All of these contests produced much tension between Greens and local Democrats angry at losses to Republicans. Greens had two responses. First, that Democrats should stop taking progressives for granted and pay more attention to their concerns. Second, that Democrats should support the enactment of instant-runoff voting to end the problem of vote splitting. Under such a system, voters would indicate their first, second, third, and so on choices on the ballot, and those whose candidate got the least number of first choices would have their votes transferred to their second choice, until one candidate achieved a majority. As a result of the Green challenge, New Mexico has become one of a handful of states where such legislation has shown real prospects (the others are Alaska, where the “Republican Moderate” party has siphoned votes from the Republicans at the same time that Greens have threatened Democrats; Vermont, where the Progressive Party has a solid presence and a third of the state Senate has cosponsored a bill; and Washington state).
It’s tempting to say that New Mexico is a special case— full of newcomers in search of new politics, exceptionally poor, a small state with relatively easy access to the ballot and the media, where the Democrats have been particularly inept and the Greens have been blessed with a critical mass of gifted organizers. I’m more inclined to say that the New Mexico Greens’ organizing model is worth emulating— build a local foundation through electoral work connected to community-based issue activism; choose selected higher-level races to run in, preferably where the party already has a base; push for electoral reforms to allow people to vote for the best candidate and not the “least worst”; use the power to “spoil” very carefully, not indiscriminately, and highlight the party’s ten key values— especially if organizers can involve more people of color and working-class people from the start. Such a model may well be exportable to other states. It was with such a goal in mind that a small group led by New Mexican Steve Schmidt and Californians Greg Jan and Mike Feinstein (a Green member of the Santa Monica city council), set out in late 1994 with a proposal for a “40 State Green Organizing Effort.”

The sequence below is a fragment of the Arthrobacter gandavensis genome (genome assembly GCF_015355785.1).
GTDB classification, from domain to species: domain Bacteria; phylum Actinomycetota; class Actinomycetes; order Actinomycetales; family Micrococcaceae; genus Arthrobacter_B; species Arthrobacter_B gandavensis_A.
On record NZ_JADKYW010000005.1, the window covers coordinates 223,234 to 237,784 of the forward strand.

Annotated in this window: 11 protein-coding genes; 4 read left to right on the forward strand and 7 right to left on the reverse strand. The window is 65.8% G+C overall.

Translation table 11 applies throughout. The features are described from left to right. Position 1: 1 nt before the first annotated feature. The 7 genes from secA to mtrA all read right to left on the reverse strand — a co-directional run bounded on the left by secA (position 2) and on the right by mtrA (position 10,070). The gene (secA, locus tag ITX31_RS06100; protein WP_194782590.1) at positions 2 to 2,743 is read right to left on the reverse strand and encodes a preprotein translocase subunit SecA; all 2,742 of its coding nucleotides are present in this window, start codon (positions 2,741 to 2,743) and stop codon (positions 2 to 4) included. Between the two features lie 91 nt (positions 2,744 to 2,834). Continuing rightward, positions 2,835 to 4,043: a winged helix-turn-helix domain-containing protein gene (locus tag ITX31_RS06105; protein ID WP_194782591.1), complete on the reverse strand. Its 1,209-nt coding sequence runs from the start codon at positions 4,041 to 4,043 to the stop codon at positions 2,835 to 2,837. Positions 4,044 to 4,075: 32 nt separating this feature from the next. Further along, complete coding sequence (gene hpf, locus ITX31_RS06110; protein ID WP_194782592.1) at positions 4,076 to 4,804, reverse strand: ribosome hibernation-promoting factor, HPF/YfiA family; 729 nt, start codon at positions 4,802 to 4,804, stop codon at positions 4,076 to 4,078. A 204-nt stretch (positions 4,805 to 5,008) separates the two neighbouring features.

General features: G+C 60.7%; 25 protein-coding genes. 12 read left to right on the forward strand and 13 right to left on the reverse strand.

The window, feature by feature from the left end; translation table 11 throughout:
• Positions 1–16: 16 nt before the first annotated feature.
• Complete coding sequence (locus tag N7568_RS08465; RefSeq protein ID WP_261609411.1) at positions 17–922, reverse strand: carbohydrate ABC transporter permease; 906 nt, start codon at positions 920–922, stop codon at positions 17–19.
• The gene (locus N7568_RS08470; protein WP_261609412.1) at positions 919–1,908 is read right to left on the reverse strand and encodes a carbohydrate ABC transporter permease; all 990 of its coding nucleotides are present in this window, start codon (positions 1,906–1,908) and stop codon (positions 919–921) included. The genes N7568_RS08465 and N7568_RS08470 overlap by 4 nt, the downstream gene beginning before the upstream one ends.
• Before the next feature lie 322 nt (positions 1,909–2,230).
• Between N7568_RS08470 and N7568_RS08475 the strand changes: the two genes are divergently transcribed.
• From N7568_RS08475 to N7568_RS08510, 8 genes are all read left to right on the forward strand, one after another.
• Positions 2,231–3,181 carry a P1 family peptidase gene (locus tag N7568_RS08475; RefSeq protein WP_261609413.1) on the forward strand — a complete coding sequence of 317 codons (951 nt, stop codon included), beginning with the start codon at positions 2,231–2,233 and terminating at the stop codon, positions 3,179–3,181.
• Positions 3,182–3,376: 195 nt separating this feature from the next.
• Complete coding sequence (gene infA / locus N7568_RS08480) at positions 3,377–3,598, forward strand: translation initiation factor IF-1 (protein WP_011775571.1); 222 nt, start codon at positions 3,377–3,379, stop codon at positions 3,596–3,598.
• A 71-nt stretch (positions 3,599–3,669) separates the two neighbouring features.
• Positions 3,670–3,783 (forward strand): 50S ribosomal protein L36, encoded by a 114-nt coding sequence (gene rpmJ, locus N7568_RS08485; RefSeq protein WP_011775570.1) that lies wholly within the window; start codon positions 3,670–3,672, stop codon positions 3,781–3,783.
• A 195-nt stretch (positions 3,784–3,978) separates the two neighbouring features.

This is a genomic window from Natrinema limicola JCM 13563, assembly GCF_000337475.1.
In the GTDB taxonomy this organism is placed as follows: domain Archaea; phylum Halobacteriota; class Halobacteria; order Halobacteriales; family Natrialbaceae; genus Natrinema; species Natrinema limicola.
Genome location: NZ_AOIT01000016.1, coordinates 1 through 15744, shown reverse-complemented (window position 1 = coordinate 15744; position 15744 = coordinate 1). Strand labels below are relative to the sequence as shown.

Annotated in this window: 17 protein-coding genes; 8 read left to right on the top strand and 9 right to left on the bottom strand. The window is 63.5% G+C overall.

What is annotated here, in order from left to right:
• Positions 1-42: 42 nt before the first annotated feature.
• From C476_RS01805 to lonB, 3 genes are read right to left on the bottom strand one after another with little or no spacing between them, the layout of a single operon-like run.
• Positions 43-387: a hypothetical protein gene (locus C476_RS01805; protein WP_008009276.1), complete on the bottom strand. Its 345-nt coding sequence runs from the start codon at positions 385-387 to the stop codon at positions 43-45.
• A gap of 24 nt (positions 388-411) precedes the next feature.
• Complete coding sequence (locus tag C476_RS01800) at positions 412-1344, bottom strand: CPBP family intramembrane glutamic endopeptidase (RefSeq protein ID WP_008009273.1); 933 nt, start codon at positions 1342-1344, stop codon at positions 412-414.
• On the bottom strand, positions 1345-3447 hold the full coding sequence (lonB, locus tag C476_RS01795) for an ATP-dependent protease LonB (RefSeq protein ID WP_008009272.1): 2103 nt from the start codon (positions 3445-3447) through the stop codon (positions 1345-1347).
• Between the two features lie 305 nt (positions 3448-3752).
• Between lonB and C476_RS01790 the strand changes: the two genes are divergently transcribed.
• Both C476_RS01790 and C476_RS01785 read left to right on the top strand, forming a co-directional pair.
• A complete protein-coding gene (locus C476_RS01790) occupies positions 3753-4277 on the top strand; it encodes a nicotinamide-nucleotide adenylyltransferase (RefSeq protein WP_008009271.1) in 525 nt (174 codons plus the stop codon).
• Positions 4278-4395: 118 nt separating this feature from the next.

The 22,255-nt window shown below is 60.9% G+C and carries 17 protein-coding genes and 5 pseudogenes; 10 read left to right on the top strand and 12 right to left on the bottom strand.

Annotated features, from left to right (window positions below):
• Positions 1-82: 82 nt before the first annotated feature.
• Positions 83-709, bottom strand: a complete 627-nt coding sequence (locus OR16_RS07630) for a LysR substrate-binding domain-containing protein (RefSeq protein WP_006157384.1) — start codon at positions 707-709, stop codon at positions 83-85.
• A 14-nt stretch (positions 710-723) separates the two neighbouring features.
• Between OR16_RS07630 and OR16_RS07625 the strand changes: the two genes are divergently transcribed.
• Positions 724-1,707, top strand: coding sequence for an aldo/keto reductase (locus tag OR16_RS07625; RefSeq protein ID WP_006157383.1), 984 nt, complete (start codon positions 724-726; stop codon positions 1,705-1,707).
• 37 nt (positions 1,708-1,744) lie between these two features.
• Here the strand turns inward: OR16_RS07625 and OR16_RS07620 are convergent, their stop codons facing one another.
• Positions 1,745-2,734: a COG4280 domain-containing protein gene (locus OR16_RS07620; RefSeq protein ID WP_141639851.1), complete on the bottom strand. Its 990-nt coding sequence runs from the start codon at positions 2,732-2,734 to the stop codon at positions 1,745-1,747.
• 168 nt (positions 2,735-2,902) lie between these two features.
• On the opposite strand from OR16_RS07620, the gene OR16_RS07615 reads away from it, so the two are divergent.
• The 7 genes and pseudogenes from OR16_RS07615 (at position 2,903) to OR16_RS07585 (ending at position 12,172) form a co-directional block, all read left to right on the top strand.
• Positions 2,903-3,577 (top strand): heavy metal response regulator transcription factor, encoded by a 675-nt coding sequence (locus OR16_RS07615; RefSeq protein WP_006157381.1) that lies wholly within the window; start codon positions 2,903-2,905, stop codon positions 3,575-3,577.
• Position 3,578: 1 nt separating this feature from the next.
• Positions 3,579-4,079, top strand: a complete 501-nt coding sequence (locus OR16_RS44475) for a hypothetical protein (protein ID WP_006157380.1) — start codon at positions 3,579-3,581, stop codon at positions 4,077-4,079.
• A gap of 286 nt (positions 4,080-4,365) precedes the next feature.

In Schmidt’s words, “The ‘serious, credible, platform-baseď model we had been using became the basis for a national organizing effort.” The next summer the New Mexico Green Party, led by Cris Moore, invited Greens from around the country for a national gathering that brought together activists from all wings of the movement. At this event, Schmidt and the others laid out their argument that the time was ripe for the Greens to run a presidential campaign that would foster the development of Green state parties in the same way that high-level state races could nurture local Green organizing. “On the ‘short list’ of candidates we presented— accompanying a national survey of Greens expressing broad support for a presidential campaign that would build the Green Party— were the names of [farmworkers organizer] Delores Huerta, [Texas populist] Jim Hightower and Ralph Nader,” Schmidt recalled. One candidate— Nader— was open to a possible run. In the fall of 1995 he made that interest concrete by allowing the Greens to put his name on their ballot line in California. A new experiment in third-party politics was under way.
By the time the 1996 election rolled around, Nader was ready to experiment with a slightly bigger lever. Angered by many of President Clinton’s rightward moves— the push to pass the North American Free Trade Agreement and the General Agreement on Tariffs and Trade, the sellout to corporate managed care instead of universal health care, and finally a decision to rescind the federal highway speed limit— Nader agreed to a request from Greens Steve Schmidt, Mike Feinstein, and Greg Jan along with other progressive activists1 to put his name on the California Greens March 1996 primary ballot for president. Ultimately he got on the ballot in twenty-one states, plus the District of Columbia.
[In 2000, at the national Green Party convention, Renaissance Hotel in Colorado, Nader accepted the nomination and addressed the delegates and several thousand in attendance]
“The Green Party stands for a nation and a world that consciously advances the practice of deep democracy,” Nader said. He went on: A deep democracy facilitates people’s best efforts to achieve social justice, a sustainable and bountiful environment and an end to systemic bigotry and discrimination against law-abiding people merely because they are different. Green goals place community and self-reliance over dependency on ever larger absentee corporations and their media, their technology, their capital, and their politicians. Green goals aim at preserving the commonwealth of assets that the people of the United States already own so that the people, not big business, control what they own, and using these vast resources of the public lands, the public airwaves and trillions of worker pension dollars to achieve healthier environments, healthier communities and healthier people.”